Aviation Special: Rising demand for corporate jets, but headwind remains

Updated: 2013-04-16 07:58

By Li Fusheng (China Daily)

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Aviation Special: Rising demand for corporate jets, but headwind remains

Business aviation is poised to climb to new heights in China as a combination of factors in the world's second-largest economy set the stage for more private aircraft in China, say industry insiders.

The number of business aircraft in China has risen from 109 in 2011 to more than 170 at the end of last year, said Jason Liao, CEO and chairman of China Business Aviation Group, a major business aircraft dealer in the country.

Liao expects another 100 to join the country's business fleet in 2013.

"China has a large demand if you look at its vast territory and rapid economic growth over the past decade," he said.

But an even bigger driver of the burgeoning business aircraft market, is more support from the country's civil aviation authorities.

Among other things, the authorities have cut the time required for approval of private flights from one week a decade ago to one day or even several hours today.

"Besides, we are drafting specific rules to regulate business aviation. Various improvement measures and industry layouts are also underway to clear obstacles impeding its development," Xia Xinghua, deputy-director of the Civil Aviation Administration of China, said at the 2012 Asian Business Aviation Conference & Exhibition.

Reports say that by 2020 China plans to build another 280 airports for general aviation, 40 of them serving business aircraft.

Xia estimates the number of business planes in China could reach 260 by the end of the 12th Five-Year Plan (2011-15).

Leading aircraft manufacturers are even more optimistic.

Brazilian aerospace conglomerate Embraer predicts in a report on its website that 470 private aircraft will be delivered to China from 2010 to 2020, accounting for 6.8 percent of the global market and making the country the second-largest after the US.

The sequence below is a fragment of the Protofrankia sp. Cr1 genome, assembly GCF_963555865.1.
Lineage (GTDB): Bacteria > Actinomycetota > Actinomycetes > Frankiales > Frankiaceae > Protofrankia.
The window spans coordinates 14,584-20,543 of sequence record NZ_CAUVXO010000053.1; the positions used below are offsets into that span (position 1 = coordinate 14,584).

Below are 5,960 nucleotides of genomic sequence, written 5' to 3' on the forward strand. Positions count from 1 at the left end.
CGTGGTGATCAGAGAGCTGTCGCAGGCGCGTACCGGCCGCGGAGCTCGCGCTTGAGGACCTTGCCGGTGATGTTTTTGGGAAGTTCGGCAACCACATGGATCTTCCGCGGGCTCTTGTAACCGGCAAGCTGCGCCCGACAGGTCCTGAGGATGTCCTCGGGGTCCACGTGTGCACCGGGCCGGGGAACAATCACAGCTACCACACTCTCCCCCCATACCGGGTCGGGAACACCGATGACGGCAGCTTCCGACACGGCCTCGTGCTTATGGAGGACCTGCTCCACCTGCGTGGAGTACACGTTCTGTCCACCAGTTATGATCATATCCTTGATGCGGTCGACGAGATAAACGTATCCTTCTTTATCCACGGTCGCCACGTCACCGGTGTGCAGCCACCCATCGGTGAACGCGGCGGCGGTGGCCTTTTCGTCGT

Bombardier, Embraer's Canadian rival, says that the number of business jets in China could increase to 2,470 in 2030.

Despite the bright prospects, insiders say there are still impediments to the industry's development.

"The biggest obstacle is that the public still clings to the outdated idea that business aircraft are luxuries," Liao said.

"Though expensive, they are not bought to show off - but to save time," he said.

His comments were echoed by Ed Bolen, president and CEO of the US National Business Aviation Association.

"Organizations all over the world have the same amount of time in each day. Business airplanes help governments and companies use that time efficiently and productively," said Bolen.

By saving time and increasing productivity, business aviation has enabled companies of all sizes to be more competitive and to grasp new opportunities, he added.

Other challenges to the industry's growth in China include high taxes, a lack of trained pilots and maintenance technicians, and inadequate infrastructure.

The government now imposes a 17 percent value-added tax and a 5 percent tariff on imported jets.

Liao said it would help spur the development of business aviation in China if the government could ease the heavy burden on buyers.

In addition, China has had a shortage of airports and fixed operating bases serving business aircraft since the surge in the sector began in 2009.

"We need the support of local authorities so that business aircraft can have access to enhanced ground services," Liu Zijing, chairman of China Civil Airport Association, told Xinhua news agency.


(China Daily 04/16/2013 page14)